MCLE whining — Too many hours of CLE are required!
Some lawyers complain about being compelled to take continuing education programs. Lawyers generally are required to take 12 hours of continuing education per year. California now requires its lawyers take only 8 hours per year. Certified public accountants in California are required to take 12 hours. And doctors are required to take 25 hours per year! Good thing we’re not doctors! <g>
But, wait, did you realize that plumbers are required to take education programs to retain their contractors license? Why should lawyers complain about education requirements? As I note below, the good lawyers don’t complain. They take the programs; they teach the programs. In a misguided perception of listening to its constituency, the Bar believes that including management programs in the MCLE curriculum is onerous and unprofessional!
In an OpEd piece I wrote in the current edition of Los Angeles Lawyer, I suggest that law practice management education can be used to help us learn how to run our practice more effectively and to address the issues that are of real concern to clients … and thereby reduce complaints filed be clients before our Disciplianry Boards across the country.
In 1991, in California, I testified against creating a new program in California on the grounds that good lawyers already spend a lot of their time in furthering their education, that inept lawyers will attend but not learn and that sole practitioners and small firm practitioners will have a disproportionate share of their income allocated to a new expense that could not be passed on to the consumer.
I lost the argument, but time has proven me right! What I did not anticipate, however, is that certain individuals (and even Bar associations) would make tons of money from the education process. For example, one attorney I know changed his entire career to create a seminar company and made more money than he did as a lawyer. One Bar association went from nearly bankrupt to having more than $1 mil. cash in the bank over a ten year period! These are not isolated numbers.
Most States seem to have a bias against teaching lawyers how to "market" their practices. Marketing, in its best context, merely means teaching how to understand customers needs and providing them what they want. Some States have, in addition, eliminated law practice management (LPM) programs as legitimate, mandated MCLE credit.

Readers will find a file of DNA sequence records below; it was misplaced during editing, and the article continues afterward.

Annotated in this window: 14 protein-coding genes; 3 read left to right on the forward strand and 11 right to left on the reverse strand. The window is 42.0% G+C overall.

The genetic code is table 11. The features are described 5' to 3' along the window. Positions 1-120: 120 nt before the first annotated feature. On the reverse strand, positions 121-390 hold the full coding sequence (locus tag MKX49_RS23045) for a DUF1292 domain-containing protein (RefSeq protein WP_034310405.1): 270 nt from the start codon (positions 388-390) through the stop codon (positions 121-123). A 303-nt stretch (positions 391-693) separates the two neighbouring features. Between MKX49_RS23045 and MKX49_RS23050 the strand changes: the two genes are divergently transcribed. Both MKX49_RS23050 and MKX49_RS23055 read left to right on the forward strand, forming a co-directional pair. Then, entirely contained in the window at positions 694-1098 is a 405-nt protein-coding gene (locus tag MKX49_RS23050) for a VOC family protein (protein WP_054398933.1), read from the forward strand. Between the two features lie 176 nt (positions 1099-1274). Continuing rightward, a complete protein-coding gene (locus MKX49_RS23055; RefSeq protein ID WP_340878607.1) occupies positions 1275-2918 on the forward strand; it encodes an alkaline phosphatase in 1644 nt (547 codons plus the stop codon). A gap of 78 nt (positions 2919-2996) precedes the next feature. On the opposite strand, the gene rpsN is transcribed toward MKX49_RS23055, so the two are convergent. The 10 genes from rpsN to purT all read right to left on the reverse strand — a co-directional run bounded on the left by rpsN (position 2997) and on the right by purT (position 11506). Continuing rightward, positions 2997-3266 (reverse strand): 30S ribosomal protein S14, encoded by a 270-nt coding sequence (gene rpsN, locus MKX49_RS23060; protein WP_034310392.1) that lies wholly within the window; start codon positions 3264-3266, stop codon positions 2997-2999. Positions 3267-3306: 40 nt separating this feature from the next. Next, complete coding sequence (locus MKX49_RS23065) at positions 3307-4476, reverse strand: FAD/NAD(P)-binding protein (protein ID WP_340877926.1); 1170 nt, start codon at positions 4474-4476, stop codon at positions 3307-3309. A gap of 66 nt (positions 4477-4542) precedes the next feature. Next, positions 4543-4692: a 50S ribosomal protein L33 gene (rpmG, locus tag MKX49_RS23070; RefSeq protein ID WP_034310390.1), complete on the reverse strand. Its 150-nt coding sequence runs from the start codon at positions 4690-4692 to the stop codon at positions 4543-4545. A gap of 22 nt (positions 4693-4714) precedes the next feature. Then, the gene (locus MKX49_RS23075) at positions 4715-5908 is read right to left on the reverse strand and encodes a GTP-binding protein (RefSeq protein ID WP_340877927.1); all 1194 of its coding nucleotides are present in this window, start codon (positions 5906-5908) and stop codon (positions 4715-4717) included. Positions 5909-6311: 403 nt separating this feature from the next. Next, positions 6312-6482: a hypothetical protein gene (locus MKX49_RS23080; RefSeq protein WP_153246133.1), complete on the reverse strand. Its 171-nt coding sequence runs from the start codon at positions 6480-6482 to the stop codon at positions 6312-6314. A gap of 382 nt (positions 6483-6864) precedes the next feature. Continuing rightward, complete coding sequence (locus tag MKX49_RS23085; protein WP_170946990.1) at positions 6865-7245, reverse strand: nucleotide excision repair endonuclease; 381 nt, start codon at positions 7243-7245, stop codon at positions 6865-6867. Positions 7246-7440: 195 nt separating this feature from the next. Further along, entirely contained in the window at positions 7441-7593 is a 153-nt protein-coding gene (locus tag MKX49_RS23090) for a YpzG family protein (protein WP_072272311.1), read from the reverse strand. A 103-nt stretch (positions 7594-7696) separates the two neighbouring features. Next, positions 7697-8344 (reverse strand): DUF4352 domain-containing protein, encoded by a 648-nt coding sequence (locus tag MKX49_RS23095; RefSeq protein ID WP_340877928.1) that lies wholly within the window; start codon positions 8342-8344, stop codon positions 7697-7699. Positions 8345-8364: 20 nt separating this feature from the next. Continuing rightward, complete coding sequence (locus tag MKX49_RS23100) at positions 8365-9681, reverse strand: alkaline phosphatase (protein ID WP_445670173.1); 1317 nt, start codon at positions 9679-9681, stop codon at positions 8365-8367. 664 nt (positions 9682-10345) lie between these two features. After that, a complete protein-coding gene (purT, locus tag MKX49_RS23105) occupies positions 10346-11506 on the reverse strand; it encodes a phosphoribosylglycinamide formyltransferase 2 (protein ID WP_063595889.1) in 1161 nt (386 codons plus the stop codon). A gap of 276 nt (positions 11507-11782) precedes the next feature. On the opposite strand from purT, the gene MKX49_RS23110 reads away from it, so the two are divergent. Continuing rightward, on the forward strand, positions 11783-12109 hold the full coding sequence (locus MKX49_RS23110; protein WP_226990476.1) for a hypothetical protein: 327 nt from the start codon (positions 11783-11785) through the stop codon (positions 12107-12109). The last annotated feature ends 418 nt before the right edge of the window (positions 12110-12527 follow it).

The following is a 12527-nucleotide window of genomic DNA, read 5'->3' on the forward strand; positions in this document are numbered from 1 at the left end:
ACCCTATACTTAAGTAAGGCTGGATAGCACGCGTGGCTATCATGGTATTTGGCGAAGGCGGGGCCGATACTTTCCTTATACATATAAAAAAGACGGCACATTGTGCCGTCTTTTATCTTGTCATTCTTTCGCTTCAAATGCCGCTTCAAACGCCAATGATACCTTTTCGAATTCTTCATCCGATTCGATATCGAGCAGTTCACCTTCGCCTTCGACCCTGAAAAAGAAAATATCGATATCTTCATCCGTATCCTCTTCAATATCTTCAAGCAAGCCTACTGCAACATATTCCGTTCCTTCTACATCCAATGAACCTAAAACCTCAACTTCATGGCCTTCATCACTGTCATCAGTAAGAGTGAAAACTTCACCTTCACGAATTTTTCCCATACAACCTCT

More than 60% of complaints to State Bar Disciplinary Boards can be labeled as management (or lack thereof) issues. Many of these complaints could be addressed by LPM (including the broadly defined "marketing") programs.
The State Bar of California devotes 80% of collected dues to pay for its disciplinary system. If law practice management courses were mandated, it is conceivable that many of the complaints against lawyers would be eliminated; if lawyers were taught how to avoid some of these challenges, the cost of the disicpline system would be reduced and dues could be reduced … The public would be better protected, the lawyers-members fees would be reduced and the Bar could focus on more productive challenges.
Yet, the Bar refuses to address this. Bar associations are in a conspiracy with Law Schools who make a ton of money from their professional schools (a building and a few profs and they charge huge tuitions — resulting in very large student debt)! Just try to get law schools to include management programs in their curricula. You haven’t seen a strong lobby until you attempt this.
No one wants to address the causes, only the symptoms …. Sounds to me a little like the tobacco industry … no one wants to address the behavioral modification issue (the root cause of cancer); they’d rather address the research issue so that research scientists-doctors can stay richly employed by the drug companies and the tobacco industry can continue to grow.
If we do not better address the issues of managing a law practice … and pay more attention to the wants of our consumers (clients), lawyers will be replaced by technicians who will.Tags: Management
Categorized in: Management